This article by Robert Loerzel originally appeared in Pioneer Press on September 4, 2008.
Clark Weber has a million stories: He kicked the Monkees out of a radio station when they tore up some drapes. He saw Phil Spector carrying a .38 revolver. He had lunch with the Beatles. And an 8-year-old kid named Michael Jackson sang in his office one day.
Those are just a few of the amazing but true anecdotes Weber accumulated during his career as a disc jockey and program director at WLS AM and other stations in the ’50s, ’60s and ’70s. So why has this Wilmette resident waited until now to write a book about his life? Actually, he tried three times to write a memoir, but he just couldn’t get the hang of how to tell the stories on the page.
“It just didn’t capture it,” he says. “It wasn’t me.”
And then Neal Samors, the Buffalo Grove resident who has written and published several books about Chicago, interviewed Weber for the 2006 book Chicago in the Sixties. Samors told Weber he should write a book.
“Clark was a legend to me,” Samors says. “I’d grown up listening to WLS. He had a great collection of photos and memorabilia. And he’s a great storyteller.”
This time, Samors helped Weber get started by interviewing him and transcribing the tapes. But after a while, Weber started writing chapters and turning them over to Samors to edit. The result is Clark Weber’s Rock and Roll Radio: The Fun Years: 1955-1975, which Samors published through his company, Chicago’s Books Press.
Lavishly illustrated with pictures from Weber’s collection, the book comes with a CD featuring old WLS jingles and DJ banter.
“I wanted people to have a good time when they read this,” Weber says. “This was their life; this was their prom, this was their ’57 Chevy.”
Weber looks back with pride on his days as WLS program director in the ’60s. It was an era before corporate mergers homogenized the radio business. A station with a powerful signal like WLS could choose to play records by local bands and turn them into regional or even national hits.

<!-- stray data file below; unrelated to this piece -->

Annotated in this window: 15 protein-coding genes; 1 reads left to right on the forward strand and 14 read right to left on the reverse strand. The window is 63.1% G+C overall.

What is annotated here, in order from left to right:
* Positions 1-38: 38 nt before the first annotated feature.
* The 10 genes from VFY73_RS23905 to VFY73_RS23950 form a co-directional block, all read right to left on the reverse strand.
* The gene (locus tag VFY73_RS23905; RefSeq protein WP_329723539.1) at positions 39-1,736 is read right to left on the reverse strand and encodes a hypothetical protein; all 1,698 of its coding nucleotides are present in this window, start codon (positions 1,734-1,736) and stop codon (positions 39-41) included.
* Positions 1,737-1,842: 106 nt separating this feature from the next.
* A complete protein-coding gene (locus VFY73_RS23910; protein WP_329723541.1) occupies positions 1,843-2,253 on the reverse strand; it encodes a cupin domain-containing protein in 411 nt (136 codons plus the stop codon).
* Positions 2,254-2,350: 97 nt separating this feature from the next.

“There were a number of very talented garage bands that did as good a good, or an even better job, than the national groups,” Weber says, referring to Chicago bands such as the New Colony Six and the Buckinghams. “And if we out them on the air, they would tell their fans. You would give a boost to some kids who never would have a shot at stardom.”
Weber proved over time that he had a good ear for which records would be popular. On one occasion, a young singer named Neil Diamond nervously waited outside the WLS studios to see what Weber thought of his record. Other stations didn’t understand what Diamond was trying to do with his folk rock, but Weber spotted a star in the making. Still, he admits he wasn’t always right. He initially dismissed “California Dreamin’” by the Mamas and Papas.
“I thought that was a West Coast record, appealing to only people on the coast,” he says.
Weber once sparked controversy by predicting that the Dave Clark Five would become more popular than the Beatles. He says now he didn’t really believe that.
“I knew of course how big the Beatles were,” he says, explaining that he made the remark to get Beatles fans riled up. “I would cause the girls to sit up and say, ‘How dare he!’”
The Beatles made a good impression on Weber when he had lunch with them, although he found John Lennon to be a little surly.
“They were clearly overwhelmed by their fame,” he says.
As for the Monkees, Weber thinks they just got a little carried away with their antics when they trashed the WLS lobby. “They thought they could do the same thing they could do in the movies,” Weber says.
Weber kicked them out, but they came back the next day to apologize. “They were very contrite,” he says.
Losing interest in rock music as it changed in the early ’70s, Weber went into talk radio. For the past 15 years, he has run an advertising agency, Clark Weber Associates. He also records a one-minute commentary called “A Senior Moment,” which airs on 28 radio stations.
Weber is not thrilled with today’s radio industry, however, criticizing the lack of variety and the excessive number of commercials. “I give music radio about five more years,” he says. “If they don’t change music radio as we know it, it will be dead.”